As states progress through the early phases of COVID-19 vaccine distribution, Minnesota officials on Tuesday announced the launch of a new online tool to help track their efforts.
The dashboard contains data, most of which is updated daily, on the number of Minnesotans who have received a vaccine, those who have completed their two-shot series, the amount of doses promised by the Centers for Disease Control, doses shipped and percentage of doses used.
There’s also demographic data showing the gender and ages of vaccine recipients. As of midday Tuesday, the state with a population of 5.6 million reported that 144,503 residents have received at least one COVID-19 vaccine. People in between 18 and 49 years old account for 58% of the vaccines distributed in Minnesota so far, and women account for 68%, as the state prioritizes distribution to its health care workers.
The tool also contains breakdowns of for each of the two vaccines approved by the Food and Drug Administration — manufactured by Moderna and Pfizer — along with the types of facility performing the vaccinations. Users can also view a map that shows statistics on a county-by-county basis.
In a media briefing Tuesday, state Chief Information Officer Tarek Tomes said the tool supports “a covenant of accountability” and grants insights into the state’s progress in distributing COVID-19 vaccines.
“We wanted to share this information in a meaningful way, a way that helps shape opportunities for improved vaccine delivery and provides clear insight into the decision-making process,” Tomes said. “It provides Minnesotans with confidence that COVID-19 vaccine doses are consistently arriving in Minnesota, that shots are going in the arms of our frontline workers and most vulnerable family and friends. Making this data available and consumable will help Minnesotans visualize our progress towards ending this pandemic for good.”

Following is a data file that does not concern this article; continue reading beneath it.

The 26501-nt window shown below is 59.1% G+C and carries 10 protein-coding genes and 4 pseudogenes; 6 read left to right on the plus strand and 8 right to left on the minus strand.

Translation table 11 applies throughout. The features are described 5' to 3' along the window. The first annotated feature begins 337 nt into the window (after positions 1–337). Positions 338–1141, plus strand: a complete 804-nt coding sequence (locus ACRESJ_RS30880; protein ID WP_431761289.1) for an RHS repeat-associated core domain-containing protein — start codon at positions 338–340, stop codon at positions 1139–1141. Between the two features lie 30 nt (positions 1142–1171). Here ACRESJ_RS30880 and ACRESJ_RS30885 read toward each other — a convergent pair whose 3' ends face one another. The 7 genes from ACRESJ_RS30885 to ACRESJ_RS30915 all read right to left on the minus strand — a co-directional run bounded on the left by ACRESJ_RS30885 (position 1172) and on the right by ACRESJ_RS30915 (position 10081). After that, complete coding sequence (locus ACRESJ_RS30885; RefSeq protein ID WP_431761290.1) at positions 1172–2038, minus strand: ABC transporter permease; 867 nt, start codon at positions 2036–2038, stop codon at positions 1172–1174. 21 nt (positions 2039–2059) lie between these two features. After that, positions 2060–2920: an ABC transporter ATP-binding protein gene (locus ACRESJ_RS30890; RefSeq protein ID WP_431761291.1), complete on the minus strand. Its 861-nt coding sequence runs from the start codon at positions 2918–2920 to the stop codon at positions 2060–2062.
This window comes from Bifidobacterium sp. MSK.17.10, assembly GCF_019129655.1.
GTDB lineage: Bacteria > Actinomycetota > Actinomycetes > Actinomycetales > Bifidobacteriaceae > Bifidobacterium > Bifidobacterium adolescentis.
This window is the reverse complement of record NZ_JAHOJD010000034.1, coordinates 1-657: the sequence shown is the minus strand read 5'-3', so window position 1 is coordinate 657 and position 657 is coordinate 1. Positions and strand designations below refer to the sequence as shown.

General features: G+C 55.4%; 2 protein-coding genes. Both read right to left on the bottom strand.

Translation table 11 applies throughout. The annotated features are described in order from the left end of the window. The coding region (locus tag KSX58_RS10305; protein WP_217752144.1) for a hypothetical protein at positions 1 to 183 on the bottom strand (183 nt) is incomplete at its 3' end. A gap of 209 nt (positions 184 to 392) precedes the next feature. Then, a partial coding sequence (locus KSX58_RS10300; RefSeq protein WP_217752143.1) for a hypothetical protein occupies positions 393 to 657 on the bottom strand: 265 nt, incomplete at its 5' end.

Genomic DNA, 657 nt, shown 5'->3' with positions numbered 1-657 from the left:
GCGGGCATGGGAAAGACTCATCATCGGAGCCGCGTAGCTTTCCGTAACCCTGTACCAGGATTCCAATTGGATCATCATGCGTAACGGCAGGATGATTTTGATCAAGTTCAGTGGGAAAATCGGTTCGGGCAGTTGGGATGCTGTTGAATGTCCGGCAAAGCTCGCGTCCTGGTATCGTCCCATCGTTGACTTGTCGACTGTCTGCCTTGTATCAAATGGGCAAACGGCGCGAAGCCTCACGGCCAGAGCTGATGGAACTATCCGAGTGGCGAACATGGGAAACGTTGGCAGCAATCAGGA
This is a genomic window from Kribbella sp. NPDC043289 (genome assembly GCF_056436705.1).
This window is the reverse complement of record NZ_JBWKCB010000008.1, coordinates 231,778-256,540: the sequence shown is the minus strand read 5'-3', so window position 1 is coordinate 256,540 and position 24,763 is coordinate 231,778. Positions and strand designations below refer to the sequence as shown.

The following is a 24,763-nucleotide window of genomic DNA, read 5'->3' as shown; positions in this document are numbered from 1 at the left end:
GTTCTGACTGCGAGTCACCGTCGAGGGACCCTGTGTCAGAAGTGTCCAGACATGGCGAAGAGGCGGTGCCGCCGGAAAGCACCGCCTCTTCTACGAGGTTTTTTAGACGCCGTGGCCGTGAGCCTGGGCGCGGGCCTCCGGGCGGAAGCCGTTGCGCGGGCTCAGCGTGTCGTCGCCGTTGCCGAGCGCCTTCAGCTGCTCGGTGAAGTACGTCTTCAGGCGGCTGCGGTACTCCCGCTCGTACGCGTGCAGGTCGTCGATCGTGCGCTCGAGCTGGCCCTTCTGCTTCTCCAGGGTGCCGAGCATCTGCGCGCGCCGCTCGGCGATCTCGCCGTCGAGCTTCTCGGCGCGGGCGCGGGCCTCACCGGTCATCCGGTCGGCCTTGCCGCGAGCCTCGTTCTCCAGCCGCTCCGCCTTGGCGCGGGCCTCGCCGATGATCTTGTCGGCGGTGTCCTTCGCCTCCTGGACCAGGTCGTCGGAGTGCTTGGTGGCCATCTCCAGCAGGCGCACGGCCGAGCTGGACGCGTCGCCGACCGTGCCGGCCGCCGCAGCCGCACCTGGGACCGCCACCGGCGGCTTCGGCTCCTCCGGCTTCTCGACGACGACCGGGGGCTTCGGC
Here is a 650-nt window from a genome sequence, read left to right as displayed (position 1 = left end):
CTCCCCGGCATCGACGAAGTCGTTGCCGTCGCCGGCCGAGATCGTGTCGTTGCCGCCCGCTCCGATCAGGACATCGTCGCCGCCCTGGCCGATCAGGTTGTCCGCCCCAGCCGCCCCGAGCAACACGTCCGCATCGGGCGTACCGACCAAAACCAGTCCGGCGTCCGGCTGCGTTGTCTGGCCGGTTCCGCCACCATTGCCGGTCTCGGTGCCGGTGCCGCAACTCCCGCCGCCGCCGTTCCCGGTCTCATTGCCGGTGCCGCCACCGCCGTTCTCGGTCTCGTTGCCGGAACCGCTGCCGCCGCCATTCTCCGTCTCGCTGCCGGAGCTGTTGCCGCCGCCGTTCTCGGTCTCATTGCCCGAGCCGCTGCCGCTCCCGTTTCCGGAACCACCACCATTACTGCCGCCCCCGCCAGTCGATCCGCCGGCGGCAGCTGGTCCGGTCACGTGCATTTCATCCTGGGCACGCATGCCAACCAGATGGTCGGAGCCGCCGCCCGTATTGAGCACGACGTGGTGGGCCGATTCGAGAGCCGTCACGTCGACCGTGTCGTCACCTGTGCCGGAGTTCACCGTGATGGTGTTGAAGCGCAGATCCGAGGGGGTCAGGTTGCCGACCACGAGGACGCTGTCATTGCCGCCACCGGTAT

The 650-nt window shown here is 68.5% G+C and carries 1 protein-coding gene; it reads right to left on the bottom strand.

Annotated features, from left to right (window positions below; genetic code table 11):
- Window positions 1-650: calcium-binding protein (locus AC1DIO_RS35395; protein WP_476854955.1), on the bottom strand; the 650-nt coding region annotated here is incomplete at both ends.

In an interview with StateScoop last week, Tomes said creating the dashboard was a “huge data aggregation effort,” pooling data streams from hundreds of health care providers. Some data sets are flagged on the website as being updated weekly, but most of the site’s data will be updated daily, officials said, though with some limitations. Kris Ehresmann, director of the Minnesota Department of Health’s infectious disease division, said the state government doesn’t have full visibility into the vaccines being distributed by federal agencies like the Department of Veterans Affairs and Indian Health Service.
Minnesota’s announcement followed an announcement by White House officials earlier in the day noting several major changes to its vaccine distribution plan, including a call on states to expand vaccine availability to all people 65 years and older and those with health conditions that might render them more susceptible to complications if they contract the disease. Officials also changed how vaccines will be allocated to states; in two weeks, per-state distribution is to be based on the number of 65-year-olds and the pace of vaccine distribution, rather than based on adult population totals.
Ehresmann said the federal announcement was welcome but that Minnesota officials are following the adage “trust but verify” in its dealings with the federal government as they manage an “extremely limited” vaccine supply.
“A promise to deliver isn’t delivering and we’ve learned to be patient when it comes to federal government promises,” she said. “At this point, no additional vaccine doses have been made available for Minnesota to order. No additional doses have been shipped to Minnesota and no additional doses have arrived. We have not received guidance in writing on all of these proposed changes yet. If our vaccine supply increases in the near term, we are ready for it. We are ready to receive more vaccines if the feds actually follow through on their promise.”